As it turns out, the very thing that distinguishes the biblical God from the cosmic one is also the very thing that disproves the existence of the biblical God. Namely, morality.

Of all God’s moral deficiencies, there’s one that’s special: human subjugation . . . slavery and male dominance over women. I’ve recently blogged about this moral weakness of God and his scripture. It’s called “The Death of Christian Apologetics”. Click the link to find out exactly how likely the biblical God really is.

© Copyright 2012

Join the Forum discussion on this post

Free Will in the Bible

The free will debate has raged, unabated, for millennia: still nobody can prove whether or not it really exists.  This post is not about the free will debate.  It’s about the inconsistent use of free will in the Bible.

Clearly, an interceding God presents problems for free will. However, a cosmic God – a Creator who does not intervene in human affairs – might be compatible with free will if he keeps his omniscience and omnipotence to himself. By the way, I personally believe that causality actually creates free will. Read my blog post, “Expressions of Causality” to find out how.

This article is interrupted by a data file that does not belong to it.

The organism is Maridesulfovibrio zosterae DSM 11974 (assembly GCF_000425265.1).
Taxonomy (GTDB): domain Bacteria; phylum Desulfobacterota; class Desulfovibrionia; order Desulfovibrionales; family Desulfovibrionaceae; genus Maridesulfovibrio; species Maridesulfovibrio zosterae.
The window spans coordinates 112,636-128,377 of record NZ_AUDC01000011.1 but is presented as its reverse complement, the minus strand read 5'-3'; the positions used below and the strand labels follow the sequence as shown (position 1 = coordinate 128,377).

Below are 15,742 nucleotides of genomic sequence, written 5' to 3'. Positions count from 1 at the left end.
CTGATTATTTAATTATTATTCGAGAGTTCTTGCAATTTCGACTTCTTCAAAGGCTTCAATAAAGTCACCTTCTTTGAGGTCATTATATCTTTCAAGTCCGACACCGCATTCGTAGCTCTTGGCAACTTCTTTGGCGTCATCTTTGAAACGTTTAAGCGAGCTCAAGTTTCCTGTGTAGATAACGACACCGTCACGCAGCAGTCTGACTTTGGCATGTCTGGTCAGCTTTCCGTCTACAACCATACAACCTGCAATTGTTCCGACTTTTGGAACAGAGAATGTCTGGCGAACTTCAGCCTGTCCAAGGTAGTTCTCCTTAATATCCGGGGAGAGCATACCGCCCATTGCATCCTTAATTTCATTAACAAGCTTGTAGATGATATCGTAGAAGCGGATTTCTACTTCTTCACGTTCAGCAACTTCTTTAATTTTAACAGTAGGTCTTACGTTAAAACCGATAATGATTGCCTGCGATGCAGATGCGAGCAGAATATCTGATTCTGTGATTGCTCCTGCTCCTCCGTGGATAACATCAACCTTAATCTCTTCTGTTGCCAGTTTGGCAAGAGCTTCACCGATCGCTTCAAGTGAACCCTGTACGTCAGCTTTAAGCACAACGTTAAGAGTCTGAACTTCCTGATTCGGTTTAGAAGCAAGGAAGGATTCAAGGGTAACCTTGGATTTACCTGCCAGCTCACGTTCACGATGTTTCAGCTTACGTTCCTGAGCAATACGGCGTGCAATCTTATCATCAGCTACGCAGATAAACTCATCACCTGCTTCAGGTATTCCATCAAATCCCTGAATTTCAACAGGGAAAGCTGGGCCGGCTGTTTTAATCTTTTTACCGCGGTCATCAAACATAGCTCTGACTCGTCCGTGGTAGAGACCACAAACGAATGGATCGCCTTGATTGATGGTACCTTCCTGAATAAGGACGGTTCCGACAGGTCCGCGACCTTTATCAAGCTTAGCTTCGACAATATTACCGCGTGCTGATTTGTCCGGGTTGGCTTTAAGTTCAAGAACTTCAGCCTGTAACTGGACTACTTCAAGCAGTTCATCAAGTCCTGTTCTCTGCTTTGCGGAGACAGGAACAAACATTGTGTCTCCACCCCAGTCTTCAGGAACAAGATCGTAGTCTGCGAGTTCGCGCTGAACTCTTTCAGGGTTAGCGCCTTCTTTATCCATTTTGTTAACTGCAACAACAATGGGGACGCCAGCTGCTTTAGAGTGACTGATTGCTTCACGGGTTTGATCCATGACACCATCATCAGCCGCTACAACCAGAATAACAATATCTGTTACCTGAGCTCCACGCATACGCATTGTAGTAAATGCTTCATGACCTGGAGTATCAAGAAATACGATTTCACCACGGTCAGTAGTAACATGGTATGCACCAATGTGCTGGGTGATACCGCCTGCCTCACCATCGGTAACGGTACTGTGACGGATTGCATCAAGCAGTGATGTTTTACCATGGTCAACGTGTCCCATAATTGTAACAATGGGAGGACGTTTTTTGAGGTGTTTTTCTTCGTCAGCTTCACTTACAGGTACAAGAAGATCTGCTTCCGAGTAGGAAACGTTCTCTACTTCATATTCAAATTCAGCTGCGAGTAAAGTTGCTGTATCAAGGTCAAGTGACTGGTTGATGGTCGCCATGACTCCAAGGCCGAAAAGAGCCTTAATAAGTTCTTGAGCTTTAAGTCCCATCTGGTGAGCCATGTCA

Despite the fact that most Christian denominations teach free will, the Bible itself is rife with determinism and predestination. Because we all live as if we have free will, we affirm it in the things we say and do. When we take credit for our actions or blame others for theirs, we’re paying lip service to free will. Thus, the Bible has many verses consistent with free will but is, nonetheless, a largely deterministic tome. Here are just a few examples (for brevity, just the verses are listed) that clearly state that God determines who is going to heaven or hell and that there’s nothing you can do about it:

Acts 13:48
Romans 8:29-30
2 Timothy 1:9
Ephesians 1:4-5
2 Thessalonians 2:11-13
Jude 4
Romans 9:11-22

Even the Lord’s Prayer contains 2 instances of determinism:

1.) Thy kingdom come. Thy will be done. On earth as it is in heaven.
2.) And lead us not into temptation but deliver us from evil.

In an effort to understand why the Bible is so inconsistent on this issue, I tried many Google searches, using many keywords. I couldn’t find dates for the concept of free will but I did find references to those who developed the concept. It appears that the concept of free will stems from the concept of freedom and that it grew very slowly, taking centuries to mature into a formal doctrine.